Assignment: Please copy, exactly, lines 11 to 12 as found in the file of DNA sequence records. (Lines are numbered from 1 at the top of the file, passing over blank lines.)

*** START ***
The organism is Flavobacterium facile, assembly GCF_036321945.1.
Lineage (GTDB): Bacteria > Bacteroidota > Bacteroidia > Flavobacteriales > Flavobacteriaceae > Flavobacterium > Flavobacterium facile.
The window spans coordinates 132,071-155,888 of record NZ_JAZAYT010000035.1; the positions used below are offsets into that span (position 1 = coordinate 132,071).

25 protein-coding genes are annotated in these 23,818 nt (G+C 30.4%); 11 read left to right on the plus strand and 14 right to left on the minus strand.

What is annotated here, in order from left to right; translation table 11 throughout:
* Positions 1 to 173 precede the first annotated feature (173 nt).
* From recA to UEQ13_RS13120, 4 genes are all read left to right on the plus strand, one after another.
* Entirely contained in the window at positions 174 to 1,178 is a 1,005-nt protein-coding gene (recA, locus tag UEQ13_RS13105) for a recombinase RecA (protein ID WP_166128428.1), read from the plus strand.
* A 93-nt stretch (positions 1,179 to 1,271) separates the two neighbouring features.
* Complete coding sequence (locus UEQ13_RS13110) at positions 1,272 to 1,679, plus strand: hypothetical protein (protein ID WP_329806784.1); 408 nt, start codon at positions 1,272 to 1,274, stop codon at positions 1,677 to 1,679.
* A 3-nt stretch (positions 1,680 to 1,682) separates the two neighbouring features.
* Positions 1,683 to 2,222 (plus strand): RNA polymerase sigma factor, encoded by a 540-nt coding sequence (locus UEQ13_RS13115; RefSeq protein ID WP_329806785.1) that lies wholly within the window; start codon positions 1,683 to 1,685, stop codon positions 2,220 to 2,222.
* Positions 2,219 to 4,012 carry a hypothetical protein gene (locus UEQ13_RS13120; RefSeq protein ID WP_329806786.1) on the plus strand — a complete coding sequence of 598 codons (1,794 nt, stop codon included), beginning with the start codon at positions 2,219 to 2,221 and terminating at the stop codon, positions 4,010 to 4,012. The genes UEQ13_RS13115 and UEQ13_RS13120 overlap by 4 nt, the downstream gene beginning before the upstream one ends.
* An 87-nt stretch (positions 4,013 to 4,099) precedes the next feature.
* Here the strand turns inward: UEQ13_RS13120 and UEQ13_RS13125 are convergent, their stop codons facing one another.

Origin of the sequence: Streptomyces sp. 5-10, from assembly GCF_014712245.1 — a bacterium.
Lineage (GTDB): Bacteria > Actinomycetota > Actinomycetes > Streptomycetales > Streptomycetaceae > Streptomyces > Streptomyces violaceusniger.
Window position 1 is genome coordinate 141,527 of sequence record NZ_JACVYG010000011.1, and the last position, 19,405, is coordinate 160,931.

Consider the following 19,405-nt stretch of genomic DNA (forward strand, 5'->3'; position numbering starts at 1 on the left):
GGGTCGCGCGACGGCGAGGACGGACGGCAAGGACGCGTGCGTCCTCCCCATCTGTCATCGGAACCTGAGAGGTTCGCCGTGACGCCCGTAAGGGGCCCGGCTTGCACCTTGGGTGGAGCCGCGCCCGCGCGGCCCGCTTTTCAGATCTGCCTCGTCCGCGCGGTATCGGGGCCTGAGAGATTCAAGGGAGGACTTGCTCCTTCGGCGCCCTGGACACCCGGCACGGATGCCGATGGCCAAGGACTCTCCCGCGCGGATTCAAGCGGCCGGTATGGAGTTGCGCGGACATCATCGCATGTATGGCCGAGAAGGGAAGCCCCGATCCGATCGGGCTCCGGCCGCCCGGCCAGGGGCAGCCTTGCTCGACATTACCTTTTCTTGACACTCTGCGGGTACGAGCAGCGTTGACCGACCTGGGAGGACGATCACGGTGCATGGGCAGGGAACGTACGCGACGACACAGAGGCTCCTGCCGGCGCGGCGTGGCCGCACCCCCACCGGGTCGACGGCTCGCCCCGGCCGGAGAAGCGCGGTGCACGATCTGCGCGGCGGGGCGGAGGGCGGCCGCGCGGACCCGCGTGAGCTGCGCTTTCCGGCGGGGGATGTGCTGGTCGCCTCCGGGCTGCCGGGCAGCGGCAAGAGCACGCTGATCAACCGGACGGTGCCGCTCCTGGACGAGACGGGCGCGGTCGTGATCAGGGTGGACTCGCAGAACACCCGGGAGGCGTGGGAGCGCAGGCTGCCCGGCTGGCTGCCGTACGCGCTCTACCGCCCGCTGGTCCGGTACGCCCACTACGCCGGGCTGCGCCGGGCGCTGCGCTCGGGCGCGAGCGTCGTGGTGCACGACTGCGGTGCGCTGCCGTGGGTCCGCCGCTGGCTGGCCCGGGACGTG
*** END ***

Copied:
* A 3-nt stretch (positions 1,680 to 1,682) separates the two neighbouring features.
* Positions 1,683 to 2,222 (plus strand): RNA polymerase sigma factor, encoded by a 540-nt coding sequence (locus UEQ13_RS13115; RefSeq protein ID WP_329806785.1) that lies wholly within the window; start codon positions 1,683 to 1,685, stop codon positions 2,220 to 2,222.